A hot summer evening in Chennai. Well, hot would be an understatement. As far as weather goes, it’s hot, hotter, Chennai. As I ordered a cup corn and turned around aimlessly looking for a place to rest my hindquarters, I ran into a friend and a friend of my friend, casually lolling around the corner. After exchanging polite pleasantries, I was invited to a brief session of what would under extraneous circumstances qualify as ‘small-talk’.
‘Do you know he’s been here in IIT for 9 years now?. Isn’t that amazing!’
The sudden jolt of surrealism washed over me. I thought to myself, ‘Yeah, that’s by far–hands down–the most amazing thing I’ve done in my life’. I wondered whether it was his nigga way of saying, ‘Bitch, you be crazy’. Or have I suddenly become part of some campus tour program. ‘And in this cage, you’ll find the village idiot who thinks staying in campus for exorbitantly long durations is an idea worth considering. Don’t worry. He doesn’t bite.’
I looked calmly at the countenance of my soon-to-be-acquaintance. What’s the saying? If life gives you lemons, you ask for a refund. ‘Yeah, it’ll be 9 years this summer.’
‘So you were in the same hostel all these years?’
‘No. I was in Ganga for five and Pampa for the remainder.’
The FomF who was lackadaisically sniffing around for signs of estrogen suddenly turned to me and said: ‘That sounds like a demotion, if you ask me’.
‘Yeah. I wanted the change in hostels to reflect the changing circumstances of my life in IIT.’ They laughed. I laughed. Right now would be a case in point.
‘So you must have seen lots of change happening in insti.’
I think I sort of understand why the old kind feel the need to describe all their experiences to the young kinds. The grandpa in me finally has an audience. And they’re asking for it. ‘Yeah. Each hostel used to have it’s own mess hall where seniors and juniors used to dine together. There was no Himalaya you see, and no option to change the caterers. So when Himalaya was opened, it was all the rage. You could finally choose your own poison.’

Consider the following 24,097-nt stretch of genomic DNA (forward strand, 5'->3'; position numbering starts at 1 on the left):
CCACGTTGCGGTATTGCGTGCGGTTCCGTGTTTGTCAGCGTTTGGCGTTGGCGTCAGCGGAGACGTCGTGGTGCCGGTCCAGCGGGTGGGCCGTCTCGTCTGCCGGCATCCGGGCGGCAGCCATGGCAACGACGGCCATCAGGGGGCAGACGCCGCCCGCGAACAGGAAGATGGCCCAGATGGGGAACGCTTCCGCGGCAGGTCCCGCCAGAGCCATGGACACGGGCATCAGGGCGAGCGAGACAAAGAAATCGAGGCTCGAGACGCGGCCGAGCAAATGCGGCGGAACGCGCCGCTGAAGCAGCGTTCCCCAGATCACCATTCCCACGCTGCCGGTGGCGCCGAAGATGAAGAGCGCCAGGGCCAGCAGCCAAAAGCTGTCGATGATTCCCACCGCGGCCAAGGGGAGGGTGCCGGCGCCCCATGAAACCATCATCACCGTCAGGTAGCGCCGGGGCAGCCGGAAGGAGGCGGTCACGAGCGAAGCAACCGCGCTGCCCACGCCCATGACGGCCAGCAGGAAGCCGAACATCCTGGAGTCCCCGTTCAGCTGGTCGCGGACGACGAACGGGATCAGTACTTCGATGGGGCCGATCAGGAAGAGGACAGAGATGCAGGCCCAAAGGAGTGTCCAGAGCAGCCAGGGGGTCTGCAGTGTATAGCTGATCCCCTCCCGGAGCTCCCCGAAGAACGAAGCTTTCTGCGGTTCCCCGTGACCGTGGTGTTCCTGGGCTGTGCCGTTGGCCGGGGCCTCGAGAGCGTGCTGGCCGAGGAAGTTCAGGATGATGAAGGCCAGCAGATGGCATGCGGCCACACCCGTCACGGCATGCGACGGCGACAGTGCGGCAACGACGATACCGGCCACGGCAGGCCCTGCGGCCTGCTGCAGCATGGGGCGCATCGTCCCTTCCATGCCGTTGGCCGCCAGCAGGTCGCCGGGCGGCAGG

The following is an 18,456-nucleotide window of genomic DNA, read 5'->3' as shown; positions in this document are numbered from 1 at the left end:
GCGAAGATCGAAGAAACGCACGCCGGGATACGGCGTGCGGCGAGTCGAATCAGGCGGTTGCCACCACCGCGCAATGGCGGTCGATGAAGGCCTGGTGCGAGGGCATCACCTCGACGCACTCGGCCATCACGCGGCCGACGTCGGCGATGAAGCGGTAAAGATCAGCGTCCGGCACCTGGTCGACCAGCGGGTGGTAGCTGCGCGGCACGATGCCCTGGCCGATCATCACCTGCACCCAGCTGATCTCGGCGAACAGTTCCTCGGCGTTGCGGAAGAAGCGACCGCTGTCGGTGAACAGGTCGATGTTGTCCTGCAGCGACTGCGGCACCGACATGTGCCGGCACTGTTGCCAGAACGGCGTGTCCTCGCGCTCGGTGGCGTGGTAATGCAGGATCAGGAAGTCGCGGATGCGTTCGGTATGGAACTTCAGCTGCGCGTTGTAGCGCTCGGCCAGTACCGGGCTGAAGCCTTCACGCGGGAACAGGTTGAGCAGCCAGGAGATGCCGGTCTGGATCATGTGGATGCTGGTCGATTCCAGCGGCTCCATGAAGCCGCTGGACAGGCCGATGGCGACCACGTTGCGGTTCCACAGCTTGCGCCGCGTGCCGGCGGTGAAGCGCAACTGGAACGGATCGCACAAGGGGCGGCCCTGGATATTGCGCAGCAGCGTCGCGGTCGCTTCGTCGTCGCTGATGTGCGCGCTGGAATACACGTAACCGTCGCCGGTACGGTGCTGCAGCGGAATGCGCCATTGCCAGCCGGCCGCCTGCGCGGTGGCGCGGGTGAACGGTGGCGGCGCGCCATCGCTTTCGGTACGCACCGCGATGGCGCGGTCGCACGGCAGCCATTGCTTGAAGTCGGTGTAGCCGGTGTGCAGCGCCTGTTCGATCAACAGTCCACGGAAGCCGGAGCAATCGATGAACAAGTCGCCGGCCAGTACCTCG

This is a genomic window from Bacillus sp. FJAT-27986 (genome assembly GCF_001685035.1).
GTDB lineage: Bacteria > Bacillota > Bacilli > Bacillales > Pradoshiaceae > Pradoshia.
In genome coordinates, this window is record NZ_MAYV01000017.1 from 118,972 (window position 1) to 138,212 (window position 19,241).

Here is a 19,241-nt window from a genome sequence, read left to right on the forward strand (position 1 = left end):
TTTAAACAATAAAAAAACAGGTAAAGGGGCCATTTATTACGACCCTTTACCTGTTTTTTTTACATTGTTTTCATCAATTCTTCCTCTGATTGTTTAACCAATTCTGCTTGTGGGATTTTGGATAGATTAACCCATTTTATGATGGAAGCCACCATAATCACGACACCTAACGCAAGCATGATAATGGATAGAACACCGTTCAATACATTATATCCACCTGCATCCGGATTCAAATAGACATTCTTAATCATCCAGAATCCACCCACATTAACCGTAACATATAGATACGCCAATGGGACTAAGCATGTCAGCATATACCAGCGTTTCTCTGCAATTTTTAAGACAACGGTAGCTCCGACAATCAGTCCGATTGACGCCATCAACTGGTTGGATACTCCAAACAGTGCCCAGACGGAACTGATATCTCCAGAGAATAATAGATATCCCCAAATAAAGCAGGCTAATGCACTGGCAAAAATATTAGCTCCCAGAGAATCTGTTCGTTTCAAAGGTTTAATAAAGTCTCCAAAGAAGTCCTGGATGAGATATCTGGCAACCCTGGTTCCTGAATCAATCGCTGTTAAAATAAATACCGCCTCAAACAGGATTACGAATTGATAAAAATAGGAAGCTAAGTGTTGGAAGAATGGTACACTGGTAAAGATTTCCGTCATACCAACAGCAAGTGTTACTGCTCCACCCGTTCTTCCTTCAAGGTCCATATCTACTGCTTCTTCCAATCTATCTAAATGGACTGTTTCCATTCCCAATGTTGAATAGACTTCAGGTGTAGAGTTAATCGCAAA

I then started wondering why that whole tidbit was about food. But then I didn’t. I am a foodie. If there’s one thing you can hate about this place, it is the lack of good food. I mean, in every other Indian metro, I’ve found those small joints where you’d get nice food at a cheap rate. Not in Chennai. It’s either your wallet or your stomach. One of them definitely has to give.
My friend–who by this time might seem like an imaginary entity to you–interrupted. ‘But I always see you eating outside. You never do go to Himalaya, do you?’
‘My man. Himalaya to me now is like a place of worship. I hardly enter that place.’ I thought that was a smart reply. I mentally patted myself on the back. Well done.
‘Oh come on. You didn’t have to bring that stuff into this.’
‘Bring what stuff? Even in a temple, you really don’t enter the srikovil do you? You admire the beauty of the place, worship its magnificence and move on.’
I think they’ve had enough of me by then. We said our goodbyes. Finally the round of 21 questions was over and I could proceed chewing the cud of corn.
And you ask why I am not the élan vital of parties. Happy hunting!